First International Curiosity Study

First International Curiosity Study

Author: ChemistryViews.org

Merck conducted the first global curiosity study among workers from Germany, the United States, and China – three countries characterized by different cultures and economic systems. The study examines the curiosity index of workers in four dimensions to compare curiosity levels at work in an international context.

According to the study, 85 % think that a curios person is more likely to bring an idea to life at work. Even though curiosity plays an important role on the job, the majority of study participants did not describe themselves as curious. Staff instead described themselves as organized, collaborative, and detail-oriented. “Curious” came only in twelfth place. The survey results also show that many employees feel that curiosity is usually not as appreciated in their daily work as other qualities. 73% of respondents, e.g., do not feel comfortable asking more questions at work.

“Innovation and technological progress do not appear out of the blue. They always develop out of a person’s sense of curiosity about something new. Scientific curiosity and the joy of discovery are thus our most important resources when it comes to finding answers to global challenges such as the aging of our society or population growth,” said Stefan Oschmann, Chairman of the Executive Board and CEO of Merck. “That’s why curiosity should be a key aspect of our everyday work.”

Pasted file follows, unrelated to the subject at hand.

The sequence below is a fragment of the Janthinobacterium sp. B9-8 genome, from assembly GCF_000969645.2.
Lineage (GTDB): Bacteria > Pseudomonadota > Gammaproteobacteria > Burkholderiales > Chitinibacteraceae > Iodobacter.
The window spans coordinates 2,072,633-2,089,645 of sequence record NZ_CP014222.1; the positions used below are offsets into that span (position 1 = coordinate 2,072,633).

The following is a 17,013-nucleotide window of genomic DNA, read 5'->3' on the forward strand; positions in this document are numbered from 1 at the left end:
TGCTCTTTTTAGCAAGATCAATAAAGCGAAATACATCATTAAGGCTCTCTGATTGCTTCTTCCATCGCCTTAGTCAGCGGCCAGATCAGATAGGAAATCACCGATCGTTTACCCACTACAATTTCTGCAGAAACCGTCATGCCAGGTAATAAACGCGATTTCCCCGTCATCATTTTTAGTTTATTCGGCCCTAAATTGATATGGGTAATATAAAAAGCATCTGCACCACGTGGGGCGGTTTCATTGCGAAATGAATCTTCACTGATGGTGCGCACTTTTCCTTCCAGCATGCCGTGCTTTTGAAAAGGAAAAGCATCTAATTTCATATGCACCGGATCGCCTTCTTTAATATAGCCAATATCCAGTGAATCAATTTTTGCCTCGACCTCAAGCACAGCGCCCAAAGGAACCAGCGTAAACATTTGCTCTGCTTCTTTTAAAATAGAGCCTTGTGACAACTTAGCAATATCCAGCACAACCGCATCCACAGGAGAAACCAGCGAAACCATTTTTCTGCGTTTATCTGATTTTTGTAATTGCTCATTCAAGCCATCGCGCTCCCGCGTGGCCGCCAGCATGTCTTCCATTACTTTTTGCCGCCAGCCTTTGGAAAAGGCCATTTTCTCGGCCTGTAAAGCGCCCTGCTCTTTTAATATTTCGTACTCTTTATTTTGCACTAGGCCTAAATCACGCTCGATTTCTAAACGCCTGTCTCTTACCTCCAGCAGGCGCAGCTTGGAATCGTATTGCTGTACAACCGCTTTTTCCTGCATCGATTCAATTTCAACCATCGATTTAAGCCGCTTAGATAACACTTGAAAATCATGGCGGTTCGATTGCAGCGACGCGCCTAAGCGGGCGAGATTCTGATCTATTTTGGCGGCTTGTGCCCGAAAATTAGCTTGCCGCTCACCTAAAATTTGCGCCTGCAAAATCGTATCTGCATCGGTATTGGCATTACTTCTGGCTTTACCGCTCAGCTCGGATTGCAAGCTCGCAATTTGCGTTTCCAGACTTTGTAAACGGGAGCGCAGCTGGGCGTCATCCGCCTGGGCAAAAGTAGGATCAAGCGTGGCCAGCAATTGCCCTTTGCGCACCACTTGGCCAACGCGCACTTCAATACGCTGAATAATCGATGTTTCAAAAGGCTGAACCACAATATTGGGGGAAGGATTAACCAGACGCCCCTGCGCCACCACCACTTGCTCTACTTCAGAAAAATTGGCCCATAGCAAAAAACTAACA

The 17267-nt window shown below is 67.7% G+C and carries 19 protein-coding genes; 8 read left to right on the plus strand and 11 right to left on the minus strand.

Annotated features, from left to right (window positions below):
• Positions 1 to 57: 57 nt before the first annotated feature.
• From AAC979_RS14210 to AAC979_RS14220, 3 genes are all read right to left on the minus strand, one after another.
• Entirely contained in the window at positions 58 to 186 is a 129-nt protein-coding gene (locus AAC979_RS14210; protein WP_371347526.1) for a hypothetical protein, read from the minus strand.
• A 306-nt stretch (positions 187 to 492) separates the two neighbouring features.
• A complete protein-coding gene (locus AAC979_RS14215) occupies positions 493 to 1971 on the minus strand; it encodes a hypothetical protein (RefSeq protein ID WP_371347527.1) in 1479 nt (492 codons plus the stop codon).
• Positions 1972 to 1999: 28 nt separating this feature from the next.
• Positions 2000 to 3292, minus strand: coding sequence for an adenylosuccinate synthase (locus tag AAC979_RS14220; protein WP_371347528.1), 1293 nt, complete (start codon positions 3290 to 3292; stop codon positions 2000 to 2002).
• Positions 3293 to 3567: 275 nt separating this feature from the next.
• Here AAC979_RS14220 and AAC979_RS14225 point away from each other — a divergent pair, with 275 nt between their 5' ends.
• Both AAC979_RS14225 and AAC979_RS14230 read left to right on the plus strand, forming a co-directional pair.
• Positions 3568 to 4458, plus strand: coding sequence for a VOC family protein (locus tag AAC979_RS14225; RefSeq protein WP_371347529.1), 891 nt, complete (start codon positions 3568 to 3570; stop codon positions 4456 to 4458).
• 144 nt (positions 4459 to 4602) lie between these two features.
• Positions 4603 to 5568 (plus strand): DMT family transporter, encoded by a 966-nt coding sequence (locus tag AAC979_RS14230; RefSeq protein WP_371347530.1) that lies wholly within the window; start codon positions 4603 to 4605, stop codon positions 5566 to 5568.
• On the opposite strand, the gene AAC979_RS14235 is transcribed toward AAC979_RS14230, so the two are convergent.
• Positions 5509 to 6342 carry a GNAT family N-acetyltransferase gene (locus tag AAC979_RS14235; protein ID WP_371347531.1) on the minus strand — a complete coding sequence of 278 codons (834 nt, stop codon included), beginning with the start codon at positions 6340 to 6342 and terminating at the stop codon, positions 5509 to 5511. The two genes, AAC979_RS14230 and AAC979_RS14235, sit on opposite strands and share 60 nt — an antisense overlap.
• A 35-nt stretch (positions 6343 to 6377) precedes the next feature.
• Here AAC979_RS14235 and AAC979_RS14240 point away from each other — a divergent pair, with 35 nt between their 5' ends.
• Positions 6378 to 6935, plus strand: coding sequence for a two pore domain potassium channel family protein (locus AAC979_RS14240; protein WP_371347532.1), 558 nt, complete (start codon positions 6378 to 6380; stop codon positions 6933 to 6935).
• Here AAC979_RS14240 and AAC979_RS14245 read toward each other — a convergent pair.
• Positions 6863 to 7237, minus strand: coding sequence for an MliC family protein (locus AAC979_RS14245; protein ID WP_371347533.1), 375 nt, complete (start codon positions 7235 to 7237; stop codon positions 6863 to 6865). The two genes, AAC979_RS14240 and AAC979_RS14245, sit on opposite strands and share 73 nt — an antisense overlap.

To define the concept of curiosity, and to make it measurable, Merck has worked closely with curiosity expert Todd Kashdan, George Mason University, USA. Together, they came up with four dimensions of curiosity: Inquisitiveness, creativity, openness, and distress tolerance. For the study, Merck conducted more than 3,000 online surveys with full-time employees in Germany, the United States, and China. Focus group interviews were also carried out.

On the interactive online platform at curiosity.merckgroup.com, visitors can take a self-test to find out how curious they are. There are also tips for overcoming creative blocks and articles on the subject of curiosity.


 

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